(I hope I made no calculation errors above but you get the gist of it)
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by exartemarte » Tue Jun 19, 2012 2:34 pm
Thank you, Gert, but you are describing what happens when a 5v output is connected directly to a 3.3v input. I think you missed the point of the question I was asking, which was about using a series resistor which would dissipate almost all of the excess power.

Take, for example, the standard Picaxe download circuit - it uses a 22k series resistor to limit the current in order to protect the diodes. It works with TTL levels as well as with RS232, and I have used the same arrangement with AVRs.

From a 5v output port with a 22k series resistor the maximum possible current is 227uA. In practice it will be less because of the resistance of the input port.

Assuming 0.6v drop in the protection diode, the maximum possible power dissipated in the diode will be 136uW. In practice, again, it will be less because the current will be less than 227uA.

The essence of my question is this: is there something different about the Pi gpio ports such that the arrangements we routinely use to protect Pics and AVRs working at different voltage levels will not work for the Pi?
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by ril_christian » Tue Aug 28, 2012 3:58 pm
Hi, I wanted to ask question about the GPIO and TTL serial connection available on raspberry pi.

I designed a transceiver on my project and planning to use raspberry pi B GPIO or TTL serial connection to interface my transceiver to a PC through ethernet port to make a data communication (transmit and receive data). My transceiver input and output are 3.3V LVTTL or LVCMOS, and I thought it is kinda possible isn't it?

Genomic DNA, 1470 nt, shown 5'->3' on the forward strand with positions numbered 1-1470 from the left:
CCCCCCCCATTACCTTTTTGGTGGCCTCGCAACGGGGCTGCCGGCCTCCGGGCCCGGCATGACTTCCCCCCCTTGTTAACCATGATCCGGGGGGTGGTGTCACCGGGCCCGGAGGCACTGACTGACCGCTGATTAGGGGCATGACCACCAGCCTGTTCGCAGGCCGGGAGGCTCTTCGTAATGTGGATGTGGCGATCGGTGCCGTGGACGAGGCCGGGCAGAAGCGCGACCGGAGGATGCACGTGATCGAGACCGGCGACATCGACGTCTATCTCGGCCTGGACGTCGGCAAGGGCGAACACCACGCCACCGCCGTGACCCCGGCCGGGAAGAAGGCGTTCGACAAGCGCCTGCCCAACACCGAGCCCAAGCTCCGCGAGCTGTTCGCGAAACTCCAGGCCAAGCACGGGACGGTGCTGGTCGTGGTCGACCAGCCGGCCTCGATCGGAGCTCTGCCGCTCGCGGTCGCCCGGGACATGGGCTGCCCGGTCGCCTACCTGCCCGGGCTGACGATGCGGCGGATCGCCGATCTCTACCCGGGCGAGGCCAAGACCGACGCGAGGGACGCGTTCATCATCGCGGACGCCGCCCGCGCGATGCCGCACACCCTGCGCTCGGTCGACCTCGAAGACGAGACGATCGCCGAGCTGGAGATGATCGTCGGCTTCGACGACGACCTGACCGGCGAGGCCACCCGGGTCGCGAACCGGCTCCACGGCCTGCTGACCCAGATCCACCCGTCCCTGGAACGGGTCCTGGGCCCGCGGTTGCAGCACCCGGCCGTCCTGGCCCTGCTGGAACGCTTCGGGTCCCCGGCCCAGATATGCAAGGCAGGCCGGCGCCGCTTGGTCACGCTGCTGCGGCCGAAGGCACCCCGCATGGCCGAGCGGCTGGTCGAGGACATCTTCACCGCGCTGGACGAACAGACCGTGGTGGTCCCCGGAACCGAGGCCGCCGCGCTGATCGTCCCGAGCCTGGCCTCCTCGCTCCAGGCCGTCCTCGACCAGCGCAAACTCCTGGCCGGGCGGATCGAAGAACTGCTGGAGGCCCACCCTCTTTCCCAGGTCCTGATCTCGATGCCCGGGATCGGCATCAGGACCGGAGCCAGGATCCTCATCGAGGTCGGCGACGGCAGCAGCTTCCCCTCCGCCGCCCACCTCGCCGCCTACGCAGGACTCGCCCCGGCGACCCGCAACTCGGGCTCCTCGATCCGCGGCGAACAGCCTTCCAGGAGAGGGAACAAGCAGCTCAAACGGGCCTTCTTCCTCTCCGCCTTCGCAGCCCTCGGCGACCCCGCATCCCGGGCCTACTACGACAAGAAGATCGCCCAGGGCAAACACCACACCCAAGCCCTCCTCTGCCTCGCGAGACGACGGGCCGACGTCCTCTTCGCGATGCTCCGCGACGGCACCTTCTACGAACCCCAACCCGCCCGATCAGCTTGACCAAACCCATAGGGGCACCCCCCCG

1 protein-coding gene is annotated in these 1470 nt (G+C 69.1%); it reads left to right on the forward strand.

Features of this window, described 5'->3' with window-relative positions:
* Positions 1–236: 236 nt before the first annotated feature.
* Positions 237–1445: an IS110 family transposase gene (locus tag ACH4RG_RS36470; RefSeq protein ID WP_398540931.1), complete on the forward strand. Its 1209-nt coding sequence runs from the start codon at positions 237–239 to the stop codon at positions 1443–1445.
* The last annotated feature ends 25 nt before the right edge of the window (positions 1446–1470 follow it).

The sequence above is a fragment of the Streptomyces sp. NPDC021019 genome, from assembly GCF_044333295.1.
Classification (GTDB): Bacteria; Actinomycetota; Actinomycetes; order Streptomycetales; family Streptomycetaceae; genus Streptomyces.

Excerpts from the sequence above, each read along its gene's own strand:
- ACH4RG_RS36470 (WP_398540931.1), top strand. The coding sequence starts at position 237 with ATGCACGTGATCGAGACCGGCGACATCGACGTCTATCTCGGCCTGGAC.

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by winny13 » Sun Sep 16, 2012 8:38 pm
Hi Christian

How did you get on with your Transceiver project, I would be very interested in learning some more

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by pluggy » Mon Sep 17, 2012 11:10 am
I have a Pi hooked up to a DIY 5V arduino. The 3.3V TX into the arduino's 5V RX just works. I have a voltage divider consisting of a 10K & 18K resister to knock the 5V arduino TX down to 3.3 V GPIO RX.
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by winny13 » Mon Sep 17, 2012 2:26 pm
Hi pluggy
what is the purpose of your project

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by pluggy » Mon Sep 17, 2012 2:42 pm
Trade secret ;)

I want the critical timing of an arduino type setup (none of this multitasking, make the timing up as you go along type nonsense) but need the linux OS for what it does best like multitasking....

A bit of stripboard, a 28 pin socket, the Atmel 328 chip,3 resistors, a decoupling capacitor and a ceramic resonator pass for an arduino. I reckon the 150 ppm timing of the resonator is accurate enough for what I want. But when I say 10 milliseconds it has to be close, not when linux gets around to it.

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Cheap Arduino.

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Cheap Arduino mounted on slightly more expensive Pi
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by winny13 » Mon Sep 17, 2012 3:25 pm
Hi Pluggy

thanks for info, I think you live up north? and seemed clued up on this sort of thing...can i get you to help me on a concept I have?...wmt02@hotmail.co.uk is my e address ,

cheers

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by pluggy » Mon Sep 17, 2012 4:10 pm
Email and PM (for confirmation its me) sent. Anybody could email you claiming to be me...... ;)